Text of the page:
How Much Contamination is Okay on Mars 2020 Rover? (Source: Astrobiology)
When the Mars 2020 rover arrives on the Red Planet, one of its primary mission goals will be to select and preserve samples that would eventually make it back to Earth for scientific study. Rather than seeking to eliminate contamination of these samples completely, essentially an impossible task, a panel of scientists and engineers met to assess the levels at which significant science could still occur.

“The whole point of going [to Mars] and returning samples is that we don’t know what’s there and we want to find out,” Alex Sessions, of the California Institute of Technology, told Astrobiology Magazine. “This makes knowing how much contamination is acceptable a rather ambiguous task.”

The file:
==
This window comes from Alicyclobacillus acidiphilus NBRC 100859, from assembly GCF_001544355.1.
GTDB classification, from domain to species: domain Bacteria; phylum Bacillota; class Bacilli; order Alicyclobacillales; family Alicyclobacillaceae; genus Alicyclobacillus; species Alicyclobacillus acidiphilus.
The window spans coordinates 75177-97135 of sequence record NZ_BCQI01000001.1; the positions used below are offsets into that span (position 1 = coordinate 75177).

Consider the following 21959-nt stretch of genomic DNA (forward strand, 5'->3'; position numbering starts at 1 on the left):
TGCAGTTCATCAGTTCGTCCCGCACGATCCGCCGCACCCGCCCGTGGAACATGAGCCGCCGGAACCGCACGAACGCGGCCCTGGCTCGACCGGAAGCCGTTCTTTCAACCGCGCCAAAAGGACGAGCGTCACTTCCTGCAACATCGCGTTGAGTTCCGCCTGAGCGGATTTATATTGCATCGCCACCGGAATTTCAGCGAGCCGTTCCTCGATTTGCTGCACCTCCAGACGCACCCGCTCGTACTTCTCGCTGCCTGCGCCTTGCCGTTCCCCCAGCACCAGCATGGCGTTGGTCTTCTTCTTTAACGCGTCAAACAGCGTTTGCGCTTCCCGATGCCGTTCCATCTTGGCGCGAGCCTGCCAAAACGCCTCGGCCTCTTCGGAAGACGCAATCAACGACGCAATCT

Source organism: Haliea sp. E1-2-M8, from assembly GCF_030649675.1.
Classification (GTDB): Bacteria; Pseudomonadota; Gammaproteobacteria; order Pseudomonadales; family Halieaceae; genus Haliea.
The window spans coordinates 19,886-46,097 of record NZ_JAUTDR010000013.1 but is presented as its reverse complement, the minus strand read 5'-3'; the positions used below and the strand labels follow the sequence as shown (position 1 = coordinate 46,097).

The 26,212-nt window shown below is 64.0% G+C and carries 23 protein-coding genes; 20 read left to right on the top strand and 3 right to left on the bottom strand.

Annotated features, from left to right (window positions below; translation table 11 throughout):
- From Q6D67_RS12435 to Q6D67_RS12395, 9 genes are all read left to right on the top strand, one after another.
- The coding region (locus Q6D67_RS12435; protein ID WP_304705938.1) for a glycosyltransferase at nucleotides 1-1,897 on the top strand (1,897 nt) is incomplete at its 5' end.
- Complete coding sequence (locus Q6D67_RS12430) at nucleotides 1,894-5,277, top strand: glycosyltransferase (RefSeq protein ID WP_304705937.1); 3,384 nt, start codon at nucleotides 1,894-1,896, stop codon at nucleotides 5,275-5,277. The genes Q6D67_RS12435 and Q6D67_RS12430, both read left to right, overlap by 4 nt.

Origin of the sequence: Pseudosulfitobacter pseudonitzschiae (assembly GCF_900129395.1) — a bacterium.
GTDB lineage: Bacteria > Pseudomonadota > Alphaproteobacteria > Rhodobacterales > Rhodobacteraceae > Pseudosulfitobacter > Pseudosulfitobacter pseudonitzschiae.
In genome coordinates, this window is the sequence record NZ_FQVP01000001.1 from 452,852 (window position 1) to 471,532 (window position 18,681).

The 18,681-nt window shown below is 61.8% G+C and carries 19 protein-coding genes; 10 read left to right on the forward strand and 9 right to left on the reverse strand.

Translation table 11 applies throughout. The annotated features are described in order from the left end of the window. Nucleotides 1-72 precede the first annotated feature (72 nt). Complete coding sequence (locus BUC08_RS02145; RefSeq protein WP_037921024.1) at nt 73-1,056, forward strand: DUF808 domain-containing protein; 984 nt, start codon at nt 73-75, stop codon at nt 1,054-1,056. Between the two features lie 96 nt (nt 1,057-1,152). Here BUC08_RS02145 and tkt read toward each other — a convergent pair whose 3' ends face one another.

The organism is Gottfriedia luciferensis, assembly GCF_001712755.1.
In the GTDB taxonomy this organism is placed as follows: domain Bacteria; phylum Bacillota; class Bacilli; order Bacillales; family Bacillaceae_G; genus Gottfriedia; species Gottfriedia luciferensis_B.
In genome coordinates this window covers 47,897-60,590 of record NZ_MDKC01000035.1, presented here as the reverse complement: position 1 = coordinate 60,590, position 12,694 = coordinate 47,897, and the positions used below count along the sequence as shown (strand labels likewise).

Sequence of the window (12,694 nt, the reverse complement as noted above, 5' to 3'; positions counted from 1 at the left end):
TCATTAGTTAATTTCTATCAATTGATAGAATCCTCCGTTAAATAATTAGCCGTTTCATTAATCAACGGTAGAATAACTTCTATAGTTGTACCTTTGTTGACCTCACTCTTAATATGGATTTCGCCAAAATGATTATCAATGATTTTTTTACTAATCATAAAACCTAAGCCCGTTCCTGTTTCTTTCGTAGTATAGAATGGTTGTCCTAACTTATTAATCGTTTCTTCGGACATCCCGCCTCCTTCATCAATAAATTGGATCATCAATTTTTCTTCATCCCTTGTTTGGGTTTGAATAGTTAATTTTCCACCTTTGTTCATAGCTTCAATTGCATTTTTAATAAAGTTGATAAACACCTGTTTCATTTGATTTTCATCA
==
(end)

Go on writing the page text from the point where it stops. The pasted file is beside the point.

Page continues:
“We want it [contamination] to be low enough to give us a good shot at seeing what we think could be there, without being overly conservative, which could cause the mission to be so expensive the whole thing gets scrapped.” Scientists and engineers have discussed this throughout the history of space exploration. Since there are remnants of microbial life, both dead and alive, everywhere on Earth, it is impossible to build spacecraft within the Earth’s biosphere that are strictly biologically clean. (8/10)

The Satellite That Took This Incredible Photo Almost Didn’t Leave Earth (Source: WIRED)
DSCOVR stands for Deep Space Climate Observatory and it’s a joint mission between NASA and NOAA. Back in the late 1990s, NASA had to put the satellite (then called Triana) on hold because the Bush Administration and members of Congress started questioning its scientific worth. The controversy surrounded the EPIC imager, which measures ozone and UV rays for climate science, and also takes pictures in the visible light spectrum.